مقایسه برنامه های آموزش رفتاری والدین برای پدران کودکان مبتلا به نقص توجه/بیش فعالی
|کد مقاله||سال انتشار||مقاله انگلیسی||ترجمه فارسی||تعداد کلمات|
|32767||2009||15 صفحه PDF||سفارش دهید||محاسبه نشده|
Publisher : Elsevier - Science Direct (الزویر - ساینس دایرکت)
Journal : Behavior Therapy, Volume 40, Issue 2, June 2009, Pages 190–204
Few behavioral parent training (BPT) treatment studies for attention-deficit/hyperactivity disorder (ADHD) have included and measured outcomes with fathers. In this study, fathers were randomly assigned to attend a standard BPT program or the Coaching Our Acting-Out Children: Heightening Essential Skills (COACHES) program. The COACHES program included BPT plus sports skills training for the children and parent-child interactions in the context of a soccer game. Groups did not differ at baseline, and father ratings of treatment outcome indicated improvement at posttreatment for both groups on measures of child behavior. There was no significant difference between groups on ADHD-related measures of child outcome. However, at posttreatment, fathers who participated in the COACHES program rated children as more improved, and they were significantly more engaged in the treatment process (e.g., greater attendance and arrival on time at sessions, more homework completion, greater consumer satisfaction). The implications for these findings and father-related treatment efforts are discussed.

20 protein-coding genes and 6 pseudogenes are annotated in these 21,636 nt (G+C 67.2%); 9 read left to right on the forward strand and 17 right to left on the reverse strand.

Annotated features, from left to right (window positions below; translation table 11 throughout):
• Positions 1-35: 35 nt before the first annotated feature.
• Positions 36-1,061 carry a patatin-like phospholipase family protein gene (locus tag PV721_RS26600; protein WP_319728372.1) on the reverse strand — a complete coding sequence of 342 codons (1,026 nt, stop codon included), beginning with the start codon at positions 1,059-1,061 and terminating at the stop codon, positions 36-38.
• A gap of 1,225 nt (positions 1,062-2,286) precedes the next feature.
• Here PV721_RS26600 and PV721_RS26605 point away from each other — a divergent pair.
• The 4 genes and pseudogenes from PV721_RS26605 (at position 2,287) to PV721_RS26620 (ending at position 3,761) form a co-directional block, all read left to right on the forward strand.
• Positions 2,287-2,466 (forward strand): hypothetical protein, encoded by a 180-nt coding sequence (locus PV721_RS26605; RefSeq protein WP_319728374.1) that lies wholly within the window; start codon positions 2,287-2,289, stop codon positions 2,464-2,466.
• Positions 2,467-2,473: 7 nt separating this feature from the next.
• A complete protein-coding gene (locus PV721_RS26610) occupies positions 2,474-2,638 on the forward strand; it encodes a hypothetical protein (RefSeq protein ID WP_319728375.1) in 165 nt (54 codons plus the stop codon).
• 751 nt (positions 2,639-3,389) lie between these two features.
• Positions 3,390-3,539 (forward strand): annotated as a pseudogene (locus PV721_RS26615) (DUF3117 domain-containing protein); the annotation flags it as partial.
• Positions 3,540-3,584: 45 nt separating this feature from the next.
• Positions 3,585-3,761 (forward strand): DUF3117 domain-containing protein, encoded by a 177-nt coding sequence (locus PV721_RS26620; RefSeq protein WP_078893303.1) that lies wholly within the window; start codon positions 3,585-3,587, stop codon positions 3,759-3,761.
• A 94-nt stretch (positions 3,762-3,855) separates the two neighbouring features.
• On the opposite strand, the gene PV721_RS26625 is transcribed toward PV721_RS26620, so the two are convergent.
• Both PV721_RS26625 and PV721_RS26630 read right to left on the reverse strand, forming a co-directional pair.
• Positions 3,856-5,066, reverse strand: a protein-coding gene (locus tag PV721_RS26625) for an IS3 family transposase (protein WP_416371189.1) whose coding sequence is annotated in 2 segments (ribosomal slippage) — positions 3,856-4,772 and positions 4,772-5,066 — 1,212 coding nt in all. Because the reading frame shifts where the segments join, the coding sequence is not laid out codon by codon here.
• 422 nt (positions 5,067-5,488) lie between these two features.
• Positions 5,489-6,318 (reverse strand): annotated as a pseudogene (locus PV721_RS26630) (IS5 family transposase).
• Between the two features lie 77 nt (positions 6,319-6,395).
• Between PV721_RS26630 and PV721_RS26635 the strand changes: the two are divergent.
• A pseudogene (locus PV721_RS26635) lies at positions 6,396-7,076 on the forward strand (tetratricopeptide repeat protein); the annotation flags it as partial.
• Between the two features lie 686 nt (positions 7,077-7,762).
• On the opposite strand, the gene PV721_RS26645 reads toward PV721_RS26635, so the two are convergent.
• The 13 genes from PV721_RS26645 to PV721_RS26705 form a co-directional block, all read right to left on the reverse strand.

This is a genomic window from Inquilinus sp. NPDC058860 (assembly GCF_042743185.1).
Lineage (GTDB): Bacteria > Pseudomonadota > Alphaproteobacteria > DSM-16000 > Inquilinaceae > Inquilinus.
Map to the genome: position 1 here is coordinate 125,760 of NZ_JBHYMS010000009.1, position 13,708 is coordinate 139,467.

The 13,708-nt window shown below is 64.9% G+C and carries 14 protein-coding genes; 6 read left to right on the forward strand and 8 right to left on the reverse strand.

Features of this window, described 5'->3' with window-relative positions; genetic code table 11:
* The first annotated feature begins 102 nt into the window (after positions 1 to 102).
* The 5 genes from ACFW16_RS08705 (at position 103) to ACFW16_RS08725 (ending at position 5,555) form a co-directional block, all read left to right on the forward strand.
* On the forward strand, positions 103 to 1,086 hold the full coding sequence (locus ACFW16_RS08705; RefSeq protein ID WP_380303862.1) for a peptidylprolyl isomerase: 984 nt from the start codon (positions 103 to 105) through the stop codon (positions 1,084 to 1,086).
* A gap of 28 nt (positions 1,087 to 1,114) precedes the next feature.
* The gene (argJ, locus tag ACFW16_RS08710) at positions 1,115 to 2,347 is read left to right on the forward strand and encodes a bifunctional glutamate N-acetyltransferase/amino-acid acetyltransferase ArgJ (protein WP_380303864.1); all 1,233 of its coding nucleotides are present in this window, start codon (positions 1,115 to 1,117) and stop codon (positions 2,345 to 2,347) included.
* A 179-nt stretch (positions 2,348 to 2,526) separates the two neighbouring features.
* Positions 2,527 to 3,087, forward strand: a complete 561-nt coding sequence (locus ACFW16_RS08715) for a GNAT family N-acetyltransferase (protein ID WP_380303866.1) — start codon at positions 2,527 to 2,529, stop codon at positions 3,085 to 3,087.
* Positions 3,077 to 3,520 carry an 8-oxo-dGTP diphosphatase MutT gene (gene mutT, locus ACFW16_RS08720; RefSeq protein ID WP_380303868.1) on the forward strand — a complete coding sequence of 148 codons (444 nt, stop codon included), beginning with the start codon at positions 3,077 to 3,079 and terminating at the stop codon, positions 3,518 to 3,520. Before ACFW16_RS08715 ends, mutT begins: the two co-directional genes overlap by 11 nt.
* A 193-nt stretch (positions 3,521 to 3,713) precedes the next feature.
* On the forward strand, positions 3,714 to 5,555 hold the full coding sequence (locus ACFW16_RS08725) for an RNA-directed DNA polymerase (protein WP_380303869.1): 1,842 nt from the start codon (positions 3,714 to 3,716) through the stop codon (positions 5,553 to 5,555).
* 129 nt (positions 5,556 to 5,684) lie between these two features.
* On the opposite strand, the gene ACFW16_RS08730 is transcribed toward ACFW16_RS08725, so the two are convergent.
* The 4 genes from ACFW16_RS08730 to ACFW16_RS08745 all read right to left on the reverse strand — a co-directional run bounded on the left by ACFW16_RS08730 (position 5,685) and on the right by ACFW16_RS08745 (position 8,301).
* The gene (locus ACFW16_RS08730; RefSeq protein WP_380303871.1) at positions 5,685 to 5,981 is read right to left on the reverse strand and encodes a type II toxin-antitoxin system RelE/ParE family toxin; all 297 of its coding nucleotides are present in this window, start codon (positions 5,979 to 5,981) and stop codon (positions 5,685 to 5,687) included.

Fathers contribute to many aspects of a child’s development. Fathers positively involved with their children (i.e., spending time with a child, supporting the child, and having a close/warm relationship) have children with fewer behavior problems (Amato and Rivera, 1999 and Hurt et al., 2007). Fathers also contribute uniquely to their child’s academic achievement and academic sense of competence (Amato and Gilbreth, 1999 and Forehand et al., 1986). Further, positive father involvement is related to the development of emotion regulation, social cognition, and focused attention, and perhaps due to these factors, appropriate peer relationships (Parke et al., 2002). Importantly, these are aspects of functioning that are among the most pronounced areas of impairment in children with attention-deficit/hyperactivity disorder (ADHD; Fabiano et al., 2006), a chronic disorder characterized by developmentally inappropriate levels of inattention, overactivity, and impulsivity. Thus, for children with ADHD, positive father involvement may be an important treatment-related goal. The inattentive, impulsive, and overactive behaviors characteristic of ADHD challenge parents to effectively manage child behaviors, and over time, parents may develop a parenting approach that includes poor monitoring and inconsistent or punitive discipline strategies. Unfortunately, this type of approach predicts a number of negative adolescent and adult outcomes, including alcohol and substance abuse, delinquency, and academic failure (e.g., Lochman & Wells, 2002). In addition to predicting negative outcomes for children, noncontingent and inconsistent parental discipline predicts the development of future maladaptive parenting strategies (Granic & Patterson, 2006). Therefore, to promote effective parenting skills, behavioral parent training (BPT) interventions have been developed and studied. A typical BPT program teaches the child’s parent how to effectively modify antecedents (e.g., rules, commands) and consequences (e.g., time-out, rewards) for target behaviors (e.g., compliance, noncompliance) as well as modify maladaptive cognitions related to parenting. BPT is an evidence-based treatment for a number of childhood externalizing and internalizing mental health problems (Chorpita et al., 2002). The finding that parent training is an effective treatment is tempered by the fact that adherence to parent training programs is often poor. For example, more than half of the families who enroll in clinical parent training programs never attend treatment or discontinue treatment prematurely (e.g., Barkley et al., 2000, Helfenbaum-Kun and Ortiz, 2007, Kazdin, 1996, Miller and Prinz, 1990 and Prinz and Miller, 1994). Even participants who do regularly attend BPT sessions may arrive late for treatment sessions, fail to complete homework assignments, and/or miss a significant number of sessions (Cunningham, Davis, Bremner, Dunn, & Rzasa, 1993). These rates of attendance and adherence are problematic due to the fact that ADHD is now conceptualized as a chronic condition, and therefore ongoing engagement of families in treatment is necessary (American Academy of Pediatrics, 2001). Researchers have therefore directed attention toward increasing the engagement of parents in BPT (Chronis, Chacko, Fabiano, Wymbs, & Pelham, 2004), and fathers of children with ADHD are a specific group that may be targeted by engagement efforts. Studies of Fathers in Parent Training for ADHD Traditionally, men do not engage in help-seeking behavior, be it for medical or mental health services (Addis & Mahalik, 2003). These findings appear to generalize to participation in BPT programs (Fabiano, 2007 and Tiano and McNeil, 2005). Overall, fathers (defined broadly as any primary male caregiver) are underrepresented in studies of treatment outcome for BPT (Fabiano, 2007, Lee and Hunsley, 2006, Phares, 1996a, Phares, 1996b and Tiano and McNeil, 2005). Indeed, when ADHD is considered, there are only three peer-reviewed studies that directly investigate the effectiveness of parenting interventions for fathers (Barkley et al., 2001, Danforth et al., 2006 and Schuhmann et al., 1998; see Fabiano, 2007, for a review). Barkley et al. (2001) compared a parenting program that used a contingency management approach (Barkley, 1997) to a parenting group that combined problem-solving communication training with a contingency management approach for families with an adolescent with ADHD. In this study, fathers in both groups exhibited improvement during active treatment but had some worsening in behavior during a follow-up assessment. In addition, there was a considerable rate of attrition in the study, with the highest rates in the group that did not include contingency management training. However, this study is limited because the sample of ADHD participants included only adolescents; how the results might differ with school-age children is unknown. Danforth et al. (2006) conducted a BPT study with 46 mothers and 26 fathers and evaluated outcome by measuring child and parenting behaviors before the intervention and after it ended 8 weeks later. Mothers and fathers reported significant decreases in their child’s ADHD-related behaviors. However, on self-report and objective measures of parenting, fathers did not appear to benefit as much from the intervention as mothers. Mothers’ self-reports indicated improvement on all parenting domains assessed, whereas fathers rated a more inconsistent pattern of results. On an objective measure of parenting— tape-recorded parent and child behaviors during a typical home situation— mothers’ parenting behaviors and mother-child interactions were improved. However, none of these objective measures were significantly improved for fathers. Along with Barkley et al., 2001 and Danforth et al., 2006 highlight the need to measure fathers as distinct participants from mothers and children, as their response to interventions and treatment outcomes may be different. Finally, Schuhmann et al. (1998) reported on fathers who participated in a BPT intervention that used Parent-Child Interaction Therapy with young children with ADHD and/or other disruptive behavior disorders. Fathers clearly benefited, with significant effects of the intervention demonstrated on self-report as well as in observations of parent-child interactions. One limitation of this study was the restricted age range of the children (4 to 6 years old). Further, all three studies included mothers and fathers who attended BPT together, so the impact of BPT for fathers of children with ADHD independent from mothers cannot currently be addressed. Considering the broader literature on BPT for all disruptive behavior disorders, others have also highlighted the lack of information on father participation in and benefit from BPT programs (e.g., Miller and Prinz, 1990, Phares, 1996a and Tiano and McNeil, 2005). Some studies have reported limited improvements attributed to father participation in BPT (e.g., Firestone et al., 1980, Helfenbaum-Kun and Ortiz, 2007 and Martin, 1977), some have reported mixed results (e.g., Anastopoulos and Farley, 2003 and Danforth et al., 2006), and others have reported improvements on the part of fathers’ parenting skills and ratings of child behavior (e.g., Schuhmann et al., 1998 and Webster-Stratton and Hammond, 1997). Other studies that investigated the maintenance of treatment gains from BPT also support father involvement (Bagner and Eyberg, 2003 and Webster-Stratton, 1980). However, the state of the literature is equivocal—there is no clear information on the benefit of father participation on BPT-related outcomes. In addition, available studies have methodological limitations that make any firm conclusions imprudent. These limitations include a lack of father-completed measures (e.g., Martin, 1977), inconsistent father participation across families (e.g., Danforth et al., 2006 and Schuhmann et al., 1998), and in all cases reviewed, mothers were involved in treatment along with fathers, making the independent effect of BPT for fathers difficult to ascertain. This finding of underrepresentation of fathers in the BPT literature is consistent with reviews of the child psychopathology and pediatric literatures (Cassano et al., 2006, Phares and Compas, 1992, Phares et al., 2005 and Phares et al., 2005). Second, most of the studies have methodological limitations or limited generalizability that make widespread recommendations for father BPT tenuous at best (Tiano & McNeil, 2005). Further, only three peer-reviewed studies have specifically addressed father involvement in children with ADHD, even though BPT is a first-line treatment for the disorder (American Academy of Pediatrics, Subcommittee on Attention-Deficit/Hyperactivity Disorder, Committee on Quality Improvement, 2001 and Pelham and Fabiano, 2008). Finally, there is no study to the authors’ knowledge that investigates father participation and benefit from a BPT program, independent from another parent (e.g., the child’s mother) who also participated, which is a critical first step in the investigation of the efficacy of BPT for fathers of children with ADHD. Therefore, a study was conducted to investigate the effectiveness of BPT for fathers of children with ADHD. The present study was conducted to determine whether a novel format of BPT that included sports activities and parent-child interactions in a father-friendly context resulted in improved child outcomes relative to a standard BPT program. Sports activities were emphasized in the current project because behavioral interventions implemented within the context of recreational activities is recognized as an evidence-based treatment for ADHD for children (Pelham & Fabiano, 2008), and interacting with children in such activities is an area in which fathers consistently play a prominent role (Child Trends, 2002 and Russell and Russell, 1987). An additional aim was to investigate whether a program designed explicitly for fathers resulted in increased participation and engagement relative to a standard BPT program. It was hypothesized that fathers in both BPT groups would benefit from their respective programs as measured by ratings of child functioning but that the BPT program that included sports activities would result in increased father engagement, consumer satisfaction, and adherence.